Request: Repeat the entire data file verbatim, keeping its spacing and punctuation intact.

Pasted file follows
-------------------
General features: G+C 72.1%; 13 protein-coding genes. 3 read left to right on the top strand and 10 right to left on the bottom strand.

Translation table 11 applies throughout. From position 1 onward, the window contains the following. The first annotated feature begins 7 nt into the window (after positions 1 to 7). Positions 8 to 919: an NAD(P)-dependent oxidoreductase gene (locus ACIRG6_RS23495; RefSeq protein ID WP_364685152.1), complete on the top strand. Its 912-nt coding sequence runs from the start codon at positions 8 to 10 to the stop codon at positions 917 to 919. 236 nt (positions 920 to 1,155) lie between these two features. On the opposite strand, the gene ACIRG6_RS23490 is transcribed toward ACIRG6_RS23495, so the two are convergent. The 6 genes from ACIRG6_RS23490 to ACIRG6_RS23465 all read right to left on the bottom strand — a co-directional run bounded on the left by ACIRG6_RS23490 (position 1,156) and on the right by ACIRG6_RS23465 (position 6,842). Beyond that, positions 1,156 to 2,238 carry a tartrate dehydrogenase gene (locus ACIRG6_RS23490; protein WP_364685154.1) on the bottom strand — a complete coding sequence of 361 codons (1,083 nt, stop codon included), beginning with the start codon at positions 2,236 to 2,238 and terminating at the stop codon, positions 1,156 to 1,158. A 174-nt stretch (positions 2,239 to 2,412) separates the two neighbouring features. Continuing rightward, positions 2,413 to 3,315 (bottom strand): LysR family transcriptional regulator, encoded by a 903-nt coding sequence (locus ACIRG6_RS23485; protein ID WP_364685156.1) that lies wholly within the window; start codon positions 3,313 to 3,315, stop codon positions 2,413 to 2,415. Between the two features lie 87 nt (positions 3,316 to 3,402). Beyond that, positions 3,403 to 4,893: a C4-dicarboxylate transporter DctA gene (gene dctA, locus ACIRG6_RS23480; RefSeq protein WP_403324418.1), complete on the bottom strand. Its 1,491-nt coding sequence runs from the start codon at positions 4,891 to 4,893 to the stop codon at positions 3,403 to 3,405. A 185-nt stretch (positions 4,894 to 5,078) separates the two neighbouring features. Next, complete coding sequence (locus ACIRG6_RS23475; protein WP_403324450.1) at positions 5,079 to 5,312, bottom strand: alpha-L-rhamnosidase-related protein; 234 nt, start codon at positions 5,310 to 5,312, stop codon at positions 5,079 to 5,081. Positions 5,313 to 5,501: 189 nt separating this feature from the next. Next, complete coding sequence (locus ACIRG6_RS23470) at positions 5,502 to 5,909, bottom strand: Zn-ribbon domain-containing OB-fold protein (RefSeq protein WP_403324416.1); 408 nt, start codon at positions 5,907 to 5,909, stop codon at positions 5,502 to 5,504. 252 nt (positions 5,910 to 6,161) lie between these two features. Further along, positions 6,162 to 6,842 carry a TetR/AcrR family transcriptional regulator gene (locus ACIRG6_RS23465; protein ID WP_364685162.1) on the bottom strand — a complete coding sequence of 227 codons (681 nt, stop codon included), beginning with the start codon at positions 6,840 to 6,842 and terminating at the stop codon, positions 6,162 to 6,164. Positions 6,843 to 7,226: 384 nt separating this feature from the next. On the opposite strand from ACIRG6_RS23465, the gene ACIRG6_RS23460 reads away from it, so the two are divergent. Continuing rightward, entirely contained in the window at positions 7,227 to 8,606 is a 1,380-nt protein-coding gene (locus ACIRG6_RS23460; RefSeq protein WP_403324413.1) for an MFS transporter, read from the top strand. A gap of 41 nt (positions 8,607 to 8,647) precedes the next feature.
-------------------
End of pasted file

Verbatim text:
General features: G+C 72.1%; 13 protein-coding genes. 3 read left to right on the top strand and 10 right to left on the bottom strand.

Translation table 11 applies throughout. From position 1 onward, the window contains the following. The first annotated feature begins 7 nt into the window (after positions 1 to 7). Positions 8 to 919: an NAD(P)-dependent oxidoreductase gene (locus ACIRG6_RS23495; RefSeq protein ID WP_364685152.1), complete on the top strand. Its 912-nt coding sequence runs from the start codon at positions 8 to 10 to the stop codon at positions 917 to 919. 236 nt (positions 920 to 1,155) lie between these two features. On the opposite strand, the gene ACIRG6_RS23490 is transcribed toward ACIRG6_RS23495, so the two are convergent. The 6 genes from ACIRG6_RS23490 to ACIRG6_RS23465 all read right to left on the bottom strand — a co-directional run bounded on the left by ACIRG6_RS23490 (position 1,156) and on the right by ACIRG6_RS23465 (position 6,842). Beyond that, positions 1,156 to 2,238 carry a tartrate dehydrogenase gene (locus ACIRG6_RS23490; protein WP_364685154.1) on the bottom strand — a complete coding sequence of 361 codons (1,083 nt, stop codon included), beginning with the start codon at positions 2,236 to 2,238 and terminating at the stop codon, positions 1,156 to 1,158. A 174-nt stretch (positions 2,239 to 2,412) separates the two neighbouring features. Continuing rightward, positions 2,413 to 3,315 (bottom strand): LysR family transcriptional regulator, encoded by a 903-nt coding sequence (locus ACIRG6_RS23485; protein ID WP_364685156.1) that lies wholly within the window; start codon positions 3,313 to 3,315, stop codon positions 2,413 to 2,415. Between the two features lie 87 nt (positions 3,316 to 3,402). Beyond that, positions 3,403 to 4,893: a C4-dicarboxylate transporter DctA gene (gene dctA, locus ACIRG6_RS23480; RefSeq protein WP_403324418.1), complete on the bottom strand. Its 1,491-nt coding sequence runs from the start codon at positions 4,891 to 4,893 to the stop codon at positions 3,403 to 3,405. A 185-nt stretch (positions 4,894 to 5,078) separates the two neighbouring features. Next, complete coding sequence (locus ACIRG6_RS23475; protein WP_403324450.1) at positions 5,079 to 5,312, bottom strand: alpha-L-rhamnosidase-related protein; 234 nt, start codon at positions 5,310 to 5,312, stop codon at positions 5,079 to 5,081. Positions 5,313 to 5,501: 189 nt separating this feature from the next. Next, complete coding sequence (locus ACIRG6_RS23470) at positions 5,502 to 5,909, bottom strand: Zn-ribbon domain-containing OB-fold protein (RefSeq protein WP_403324416.1); 408 nt, start codon at positions 5,907 to 5,909, stop codon at positions 5,502 to 5,504. 252 nt (positions 5,910 to 6,161) lie between these two features. Further along, positions 6,162 to 6,842 carry a TetR/AcrR family transcriptional regulator gene (locus ACIRG6_RS23465; protein ID WP_364685162.1) on the bottom strand — a complete coding sequence of 227 codons (681 nt, stop codon included), beginning with the start codon at positions 6,840 to 6,842 and terminating at the stop codon, positions 6,162 to 6,164. Positions 6,843 to 7,226: 384 nt separating this feature from the next. On the opposite strand from ACIRG6_RS23465, the gene ACIRG6_RS23460 reads away from it, so the two are divergent. Continuing rightward, entirely contained in the window at positions 7,227 to 8,606 is a 1,380-nt protein-coding gene (locus ACIRG6_RS23460; RefSeq protein WP_403324413.1) for an MFS transporter, read from the top strand. A gap of 41 nt (positions 8,607 to 8,647) precedes the next feature.